Oct 24 2009
I wrote a blog post called How SQL Server Sorts the UNIQUEIDENTIFIER Type and another one called Ordering the SQL UNIQUEIDENTIFIER Type Numerically Correct for Reporting a while back. As a result, I get a lot of e-mails from people struggling with UNIQUEIDENTIFIER values in Microsoft SQL Server. That's cool because I like helping other developers. The mistake that most people make when working with this data type is treating them like strings. However, UNIQUEIDENTIFIERS are absurd looking integers, really big ones. We show them in hexadecimal format to make them more compact which adds to their absurdness, I suppose.
Sep 21 2009
When iterating over a sequence of numbers in Python, the range() function is commonly used. However, the implementation of the range() function in Python 2.x instantiates each element in the sequence before the iteration begins. This is really costly from both memory and CPU perspectives when the desired range of numbers is large. Consider using the xrange() function instead which implements a Python generator to yield each number in the sequence as needed. Using xrange() instead of range() for large iterations can have a big, positive impact on your code. For example, in an application I was working on recently, replacing range() calls with xrange() boosted my performance from ~900,000 transactions per second to over 3,000,000. In Python 3.x, the range() function is supposed to be implemented as a generator but I haven't tested that to be true yet. Let me know if you have.
Sep 19 2009
I spoke at the Charlottesville .NET User Group this week and at the Raleigh Code Camp. I cheated and did the same presentation to both groups. Call me lazy but, in the middle of planning our own Code Camp in Richmond, I really didn't want to prepare two separate talks. I did a talk back at CodeStock 2009 on a similar topic back in June 2009 but it's evolved a lot since then based on my own growth and understanding. You can find the code and slides below.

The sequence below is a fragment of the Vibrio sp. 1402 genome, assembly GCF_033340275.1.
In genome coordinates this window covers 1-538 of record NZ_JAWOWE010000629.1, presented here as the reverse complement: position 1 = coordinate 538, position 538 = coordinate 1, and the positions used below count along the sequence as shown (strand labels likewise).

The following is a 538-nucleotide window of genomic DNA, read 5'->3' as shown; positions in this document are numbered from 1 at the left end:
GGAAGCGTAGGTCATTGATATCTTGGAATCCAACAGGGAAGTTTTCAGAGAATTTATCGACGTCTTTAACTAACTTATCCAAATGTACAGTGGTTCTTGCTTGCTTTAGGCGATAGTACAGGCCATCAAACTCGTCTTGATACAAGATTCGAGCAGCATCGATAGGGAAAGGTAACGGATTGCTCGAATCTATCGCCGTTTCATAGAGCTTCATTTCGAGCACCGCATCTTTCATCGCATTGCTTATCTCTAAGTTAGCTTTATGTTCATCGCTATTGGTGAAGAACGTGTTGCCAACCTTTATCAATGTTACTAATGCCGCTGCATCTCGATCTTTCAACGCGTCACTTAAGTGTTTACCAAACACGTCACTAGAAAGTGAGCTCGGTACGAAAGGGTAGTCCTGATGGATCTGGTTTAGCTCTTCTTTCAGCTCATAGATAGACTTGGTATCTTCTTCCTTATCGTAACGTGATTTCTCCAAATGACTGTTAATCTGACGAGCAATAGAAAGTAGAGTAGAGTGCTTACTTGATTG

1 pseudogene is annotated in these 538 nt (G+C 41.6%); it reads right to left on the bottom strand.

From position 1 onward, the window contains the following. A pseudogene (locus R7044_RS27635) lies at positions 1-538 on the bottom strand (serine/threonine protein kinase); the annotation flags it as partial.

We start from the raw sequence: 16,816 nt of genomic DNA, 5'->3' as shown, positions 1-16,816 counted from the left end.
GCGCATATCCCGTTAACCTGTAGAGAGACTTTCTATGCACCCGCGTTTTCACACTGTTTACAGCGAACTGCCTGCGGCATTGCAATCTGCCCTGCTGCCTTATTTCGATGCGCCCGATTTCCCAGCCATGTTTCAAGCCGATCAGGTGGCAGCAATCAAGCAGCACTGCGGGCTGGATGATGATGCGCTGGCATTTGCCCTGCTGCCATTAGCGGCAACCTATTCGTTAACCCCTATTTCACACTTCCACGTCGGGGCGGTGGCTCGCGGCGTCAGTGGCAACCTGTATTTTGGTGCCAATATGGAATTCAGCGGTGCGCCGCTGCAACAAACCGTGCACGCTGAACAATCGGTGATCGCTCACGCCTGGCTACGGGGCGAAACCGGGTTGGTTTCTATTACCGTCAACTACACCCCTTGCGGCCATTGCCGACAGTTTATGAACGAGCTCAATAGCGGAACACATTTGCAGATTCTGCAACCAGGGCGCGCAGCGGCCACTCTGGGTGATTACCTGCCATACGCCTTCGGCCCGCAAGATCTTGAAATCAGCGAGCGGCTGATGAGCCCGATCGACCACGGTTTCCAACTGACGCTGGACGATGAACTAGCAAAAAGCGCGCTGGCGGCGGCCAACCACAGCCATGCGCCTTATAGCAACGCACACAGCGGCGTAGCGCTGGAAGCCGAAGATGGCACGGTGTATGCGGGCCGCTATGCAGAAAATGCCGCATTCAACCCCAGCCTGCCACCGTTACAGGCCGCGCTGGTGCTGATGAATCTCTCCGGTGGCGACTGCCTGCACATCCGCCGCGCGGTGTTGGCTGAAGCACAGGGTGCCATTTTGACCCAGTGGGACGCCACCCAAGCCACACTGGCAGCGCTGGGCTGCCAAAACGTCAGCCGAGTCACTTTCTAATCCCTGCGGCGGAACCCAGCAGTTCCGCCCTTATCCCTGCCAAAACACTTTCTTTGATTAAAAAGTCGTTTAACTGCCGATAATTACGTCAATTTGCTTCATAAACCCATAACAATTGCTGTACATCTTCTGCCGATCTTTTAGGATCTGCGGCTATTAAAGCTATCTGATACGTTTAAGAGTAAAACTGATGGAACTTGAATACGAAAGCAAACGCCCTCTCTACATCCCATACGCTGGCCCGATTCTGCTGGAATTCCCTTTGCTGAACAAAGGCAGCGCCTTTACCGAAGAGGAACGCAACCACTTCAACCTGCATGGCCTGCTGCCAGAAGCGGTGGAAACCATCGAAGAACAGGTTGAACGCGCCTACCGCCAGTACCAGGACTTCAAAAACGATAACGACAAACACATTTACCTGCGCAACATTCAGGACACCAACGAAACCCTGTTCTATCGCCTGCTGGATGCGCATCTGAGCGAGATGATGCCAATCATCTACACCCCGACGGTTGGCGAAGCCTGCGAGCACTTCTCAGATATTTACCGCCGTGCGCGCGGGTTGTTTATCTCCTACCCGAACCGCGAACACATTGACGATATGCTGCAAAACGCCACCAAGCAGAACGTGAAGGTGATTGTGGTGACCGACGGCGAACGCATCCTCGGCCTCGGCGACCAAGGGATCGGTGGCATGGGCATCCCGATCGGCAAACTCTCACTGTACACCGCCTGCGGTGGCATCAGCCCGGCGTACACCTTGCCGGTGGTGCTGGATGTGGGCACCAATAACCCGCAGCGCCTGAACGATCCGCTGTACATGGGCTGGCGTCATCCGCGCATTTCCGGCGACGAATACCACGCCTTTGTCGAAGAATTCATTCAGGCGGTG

Jun 27 2009
UPDATED on 30 June 2009
I spoke at the CodeStock 2009 conference and I thought it would be helpful for the attendees and others to be able to download my code and slides. The title of my presentation was "How I Learned to Love Metaprogramming" and it concerns Dynamic Language Runtime architecture, performance of dynamic typing and Python to C# integration. The slides and source code are linked below. I will be giving this talk again in September at the Charlottesville .NET User Group meeting. Both of the demos require C# 4.0 which is available in Visual Studio 2010.
- Demo One - shows how to do XML parsing using a fluent interface based on a DynamicObject derivation in C# 4.0
- Demo Two - shows how the Level 0, 1 and 2 CallSite and ActionBinder caches perform. UPDATED: I added a demo on 30 June 2009 that shows how the DLR 0.9 compares by invoking dynamic code through the DLR hosting APIs, thereby bypassing the CallSite caching mechanisms. The results are very instructive, showing that the DLR's polymorphic inline caching can yield a 250000% increase in performance. You read that correctly: a two hundrend fifty thousand percent increase in performance.
Slides in PDF (Acrobat) format (688.49 kb)
Slides in PPTX (PowerPoint 2007) format (639.23 kb)
Demo One Source Code - MetaObjectPlay200905.zip (5.17 kb)
Demo Two Source Code - PythonIntegration200906.zip (5.33 kb)